Rick Hauptmann
    23 April 1999
    (posted Sat 24 Apr 1999)

    Dear Locus Online,
         I have a question about the Golden Age of science fiction as it pertains to the ''mid-list,'' but Iím having a hard time figuring out how to phrase it without offending people.
         In recent letters [survey 2 comments page 1] I noted the following:
         ''Do you believe that science fiction has really experienced a ''death'' of the midlist or is this just carping by writers who canít make the grade?''
         You responded ''When the likes of Pat Cadigan and Christopher Priest are apparently reduced to writing film novelizations, itís hard to believe itís merely carping.''
         My question is, during the Best Of Times, did the average mid-list science fiction writer ever make his or her living exclusively from writing his or her science fiction (no collaborations, no novelizations, no work-for-hire series under anotherís name, no ''day job'' at the local community college or adult education writerís seminar)?
         I suspect that most of the mid-list has a day job, but more than that, I suspect that most of the mid-list has always had to have a day job. I donít believe the publishing industry in this country has ever supported more than a mere handful of full-time writers who do nothing else but write the Great American (insert genre title here) Novel/Novella/Short Story.

    Respectfully submitted,
    Susan R. Matthews
    (probably just carping because I gotta have a day job!)
    21 April 1999
    (posted Thu 22 Apr 1999)

    [ (I have a day job too!) It's easy to be a bit flippant responding to anonymous survey comments, so I'll come out from behind the editorial 'we' at least for a moment. My reaction to the mid-list question came from having just seen Christopher Priest's eXistenZ novelization at the bookstore and wondering why a talented, award-winning novelist like him should spend his time writing something that presumably any half-competent writer could turn out. My understanding of the mid-list issue is that, increasingly, writers find it difficult to sell books that do not either have a sort of guaranteed minimum sales through association with popular TV shows, movies, or games, on the one hand; or books that are perceived by their publishers as having a break-out potential to reach bestseller status and make lots of money, on the other. Computer sales tracking makes it easier for bookstores and publishers to make publishing decisions based on the bottom-line; the old practice of investing several years or several books to develop a writer's career before expecting a big payoff -- or simply being satisfied with a modest payoff -- is now rare. This is why some writers publish their third novels under pseudonyms, as if they are someone new; to hide their unspectacular track records.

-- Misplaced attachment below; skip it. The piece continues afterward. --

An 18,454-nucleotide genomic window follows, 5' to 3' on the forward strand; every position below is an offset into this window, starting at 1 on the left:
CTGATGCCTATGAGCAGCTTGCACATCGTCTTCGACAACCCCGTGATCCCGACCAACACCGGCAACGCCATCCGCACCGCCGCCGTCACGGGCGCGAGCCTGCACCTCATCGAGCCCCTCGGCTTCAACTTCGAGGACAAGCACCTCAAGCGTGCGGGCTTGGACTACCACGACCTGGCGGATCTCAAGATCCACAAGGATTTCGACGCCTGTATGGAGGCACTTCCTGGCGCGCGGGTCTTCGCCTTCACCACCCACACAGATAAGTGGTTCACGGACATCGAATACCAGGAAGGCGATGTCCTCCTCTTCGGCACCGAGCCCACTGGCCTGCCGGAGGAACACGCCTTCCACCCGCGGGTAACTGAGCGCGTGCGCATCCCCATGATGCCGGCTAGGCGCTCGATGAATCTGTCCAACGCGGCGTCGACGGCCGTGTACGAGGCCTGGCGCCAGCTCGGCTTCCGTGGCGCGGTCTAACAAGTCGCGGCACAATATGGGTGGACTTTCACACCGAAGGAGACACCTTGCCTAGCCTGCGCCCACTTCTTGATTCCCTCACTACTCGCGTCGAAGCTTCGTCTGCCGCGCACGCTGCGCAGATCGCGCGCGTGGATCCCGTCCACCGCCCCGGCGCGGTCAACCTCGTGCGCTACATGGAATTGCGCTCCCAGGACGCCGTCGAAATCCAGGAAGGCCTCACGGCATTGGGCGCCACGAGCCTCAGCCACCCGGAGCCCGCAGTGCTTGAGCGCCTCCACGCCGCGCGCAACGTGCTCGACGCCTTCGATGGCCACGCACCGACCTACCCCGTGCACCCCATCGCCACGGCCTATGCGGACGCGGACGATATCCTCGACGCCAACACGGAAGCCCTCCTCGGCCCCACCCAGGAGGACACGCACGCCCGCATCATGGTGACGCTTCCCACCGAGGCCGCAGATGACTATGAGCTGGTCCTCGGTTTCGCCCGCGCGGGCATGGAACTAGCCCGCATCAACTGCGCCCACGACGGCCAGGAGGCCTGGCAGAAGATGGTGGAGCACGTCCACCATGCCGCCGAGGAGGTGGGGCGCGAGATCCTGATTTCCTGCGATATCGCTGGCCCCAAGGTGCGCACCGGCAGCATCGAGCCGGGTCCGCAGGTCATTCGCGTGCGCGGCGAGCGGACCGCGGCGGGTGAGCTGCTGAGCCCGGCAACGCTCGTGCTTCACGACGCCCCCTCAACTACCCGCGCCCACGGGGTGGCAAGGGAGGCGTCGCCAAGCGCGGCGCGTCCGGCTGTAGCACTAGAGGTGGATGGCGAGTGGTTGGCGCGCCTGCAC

At least this is what some people say. If it were entirely true, it would be amazing that there are as many books published as there are; as a reader, I see many more intriguing ''mid-list'' SF books than I or anyone else would ever have time to read.

    But are the writers of all those books making a living at it? This is what you're addressing, Susan, and I suspect you're absolutely right: that there's never been a time when more than a small minority of writers, in or out of SF, have made a living from writing alone. Maybe the difference now is that movie novelizations and other such things are available to a writer who chooses to pursue them, instead of taking the dull day job. But despite my webmastering position here, I'm not directly involved with the publishing industry, and there are undoubtedly many readers of Locus and Locus Online who can offer more accurate insights on these matters. Responses, anyone?
    -- ed. ]